The most common symptoms of fibromyalgia are pain throughout the body (often in the arms, legs, head, chest, abdomen, back, and buttocks), fatigue, and sleep issues. Pain usually affects the muscles, as well as the ligaments and tendons that connect muscles to bones. Some people describe their pain as a constant, dull ache, but for others it can feel like burning or throbbing.
People with fibromyalgia may also have muscle and joint stiffness, tenderness to touch, headaches, and sensitivity to light, sound, and smells. In some cases, pain and heightened sensitivity may be accompanied by problems with thinking clearly, concentration, and memory (often known as “fibro fog”).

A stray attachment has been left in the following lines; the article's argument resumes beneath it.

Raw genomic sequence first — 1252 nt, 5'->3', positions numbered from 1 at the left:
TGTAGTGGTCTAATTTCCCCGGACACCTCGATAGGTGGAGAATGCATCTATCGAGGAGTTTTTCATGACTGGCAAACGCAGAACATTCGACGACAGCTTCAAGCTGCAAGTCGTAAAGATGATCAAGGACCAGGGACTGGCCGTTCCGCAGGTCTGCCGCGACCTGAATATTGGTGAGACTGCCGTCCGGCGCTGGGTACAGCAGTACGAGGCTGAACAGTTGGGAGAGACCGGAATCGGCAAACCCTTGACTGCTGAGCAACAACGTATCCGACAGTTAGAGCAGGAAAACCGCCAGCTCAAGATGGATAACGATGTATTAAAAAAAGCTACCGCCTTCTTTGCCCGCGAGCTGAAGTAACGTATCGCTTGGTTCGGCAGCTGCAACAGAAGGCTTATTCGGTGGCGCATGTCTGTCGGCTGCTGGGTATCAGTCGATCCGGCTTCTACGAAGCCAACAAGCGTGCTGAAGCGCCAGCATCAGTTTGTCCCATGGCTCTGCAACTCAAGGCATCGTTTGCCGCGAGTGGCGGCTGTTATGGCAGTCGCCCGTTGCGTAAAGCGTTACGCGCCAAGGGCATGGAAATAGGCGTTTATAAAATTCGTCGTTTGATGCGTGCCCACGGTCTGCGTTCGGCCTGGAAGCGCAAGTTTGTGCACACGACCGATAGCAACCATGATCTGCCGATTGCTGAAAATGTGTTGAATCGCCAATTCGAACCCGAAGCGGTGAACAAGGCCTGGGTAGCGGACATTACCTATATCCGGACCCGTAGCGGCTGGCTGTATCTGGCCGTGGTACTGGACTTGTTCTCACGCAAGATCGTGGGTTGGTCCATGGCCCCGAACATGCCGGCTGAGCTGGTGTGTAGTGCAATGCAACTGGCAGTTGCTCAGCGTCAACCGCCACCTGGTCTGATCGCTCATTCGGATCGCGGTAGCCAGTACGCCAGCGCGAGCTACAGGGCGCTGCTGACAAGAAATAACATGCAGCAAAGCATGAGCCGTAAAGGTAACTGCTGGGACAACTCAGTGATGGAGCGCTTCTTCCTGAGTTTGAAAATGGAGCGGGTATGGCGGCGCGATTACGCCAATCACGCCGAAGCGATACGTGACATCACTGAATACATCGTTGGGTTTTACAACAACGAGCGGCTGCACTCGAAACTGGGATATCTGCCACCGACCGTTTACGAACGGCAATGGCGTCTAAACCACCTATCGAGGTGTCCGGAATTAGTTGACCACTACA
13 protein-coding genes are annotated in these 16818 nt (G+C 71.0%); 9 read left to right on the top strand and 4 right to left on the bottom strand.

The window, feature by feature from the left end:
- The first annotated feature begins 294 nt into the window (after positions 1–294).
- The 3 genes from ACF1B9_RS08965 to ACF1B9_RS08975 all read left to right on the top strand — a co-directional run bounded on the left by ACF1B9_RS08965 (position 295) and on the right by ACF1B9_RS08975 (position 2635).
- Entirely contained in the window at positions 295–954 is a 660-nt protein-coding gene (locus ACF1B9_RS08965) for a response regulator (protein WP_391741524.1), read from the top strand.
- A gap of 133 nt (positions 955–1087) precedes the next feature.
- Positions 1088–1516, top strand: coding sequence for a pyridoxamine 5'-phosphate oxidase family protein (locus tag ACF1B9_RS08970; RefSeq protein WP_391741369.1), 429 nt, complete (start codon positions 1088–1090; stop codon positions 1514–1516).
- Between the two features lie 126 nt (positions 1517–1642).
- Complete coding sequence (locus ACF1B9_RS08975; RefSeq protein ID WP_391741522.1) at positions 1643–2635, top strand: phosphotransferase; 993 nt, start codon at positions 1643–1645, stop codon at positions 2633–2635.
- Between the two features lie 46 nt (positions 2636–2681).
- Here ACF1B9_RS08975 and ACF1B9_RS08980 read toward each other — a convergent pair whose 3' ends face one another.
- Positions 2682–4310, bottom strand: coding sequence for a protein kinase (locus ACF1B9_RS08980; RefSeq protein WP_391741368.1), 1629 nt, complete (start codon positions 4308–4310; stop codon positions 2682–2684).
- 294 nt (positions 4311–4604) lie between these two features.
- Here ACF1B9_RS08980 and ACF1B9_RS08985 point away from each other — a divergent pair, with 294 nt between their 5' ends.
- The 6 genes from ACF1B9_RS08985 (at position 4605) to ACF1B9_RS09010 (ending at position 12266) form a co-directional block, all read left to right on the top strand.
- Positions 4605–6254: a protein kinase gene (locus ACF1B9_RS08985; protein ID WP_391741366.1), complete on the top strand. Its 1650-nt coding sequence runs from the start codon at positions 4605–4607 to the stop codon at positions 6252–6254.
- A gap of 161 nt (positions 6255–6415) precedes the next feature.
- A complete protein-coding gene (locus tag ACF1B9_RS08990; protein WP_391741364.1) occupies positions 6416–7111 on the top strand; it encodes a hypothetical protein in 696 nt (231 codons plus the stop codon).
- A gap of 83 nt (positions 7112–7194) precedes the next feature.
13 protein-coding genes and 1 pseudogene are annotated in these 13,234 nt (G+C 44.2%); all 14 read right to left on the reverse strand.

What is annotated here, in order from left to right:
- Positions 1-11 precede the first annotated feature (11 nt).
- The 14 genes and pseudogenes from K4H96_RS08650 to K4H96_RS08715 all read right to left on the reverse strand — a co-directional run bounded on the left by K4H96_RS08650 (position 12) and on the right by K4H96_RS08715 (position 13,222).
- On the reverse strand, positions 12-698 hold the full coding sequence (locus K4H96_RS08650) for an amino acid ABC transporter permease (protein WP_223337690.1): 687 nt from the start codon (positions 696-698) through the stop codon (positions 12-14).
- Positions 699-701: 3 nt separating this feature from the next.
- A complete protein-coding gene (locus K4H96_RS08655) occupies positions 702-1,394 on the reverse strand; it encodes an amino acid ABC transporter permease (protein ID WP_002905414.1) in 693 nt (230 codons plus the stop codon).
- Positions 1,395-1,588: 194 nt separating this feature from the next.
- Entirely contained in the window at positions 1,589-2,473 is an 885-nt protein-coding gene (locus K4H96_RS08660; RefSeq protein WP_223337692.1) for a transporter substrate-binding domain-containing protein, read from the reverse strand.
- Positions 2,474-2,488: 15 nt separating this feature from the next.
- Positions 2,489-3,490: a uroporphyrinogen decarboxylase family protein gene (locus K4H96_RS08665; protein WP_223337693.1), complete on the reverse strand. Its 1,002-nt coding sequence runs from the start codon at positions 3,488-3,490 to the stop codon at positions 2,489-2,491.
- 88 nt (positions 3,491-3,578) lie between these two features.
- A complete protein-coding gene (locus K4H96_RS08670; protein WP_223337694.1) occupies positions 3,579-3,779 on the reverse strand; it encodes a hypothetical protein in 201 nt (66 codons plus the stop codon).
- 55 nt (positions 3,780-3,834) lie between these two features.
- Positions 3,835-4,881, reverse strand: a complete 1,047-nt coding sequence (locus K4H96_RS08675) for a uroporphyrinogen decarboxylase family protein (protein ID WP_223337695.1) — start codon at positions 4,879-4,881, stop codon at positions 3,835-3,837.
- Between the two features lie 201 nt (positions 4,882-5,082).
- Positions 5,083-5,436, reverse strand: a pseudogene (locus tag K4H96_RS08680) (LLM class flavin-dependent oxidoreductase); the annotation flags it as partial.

Other symptoms include tingling or numbness in the hands and feet, facial or jaw pain (including temporomandibular joint syndrome, or TMJ), depression, anxiety, and digestive issues such as bloating, constipation, and irritable bowel syndrome.
Fibromyalgia can cause disability, a lower quality of life, and an increased risk of hospitalization, depression, and other types of arthritis and rheumatic conditions.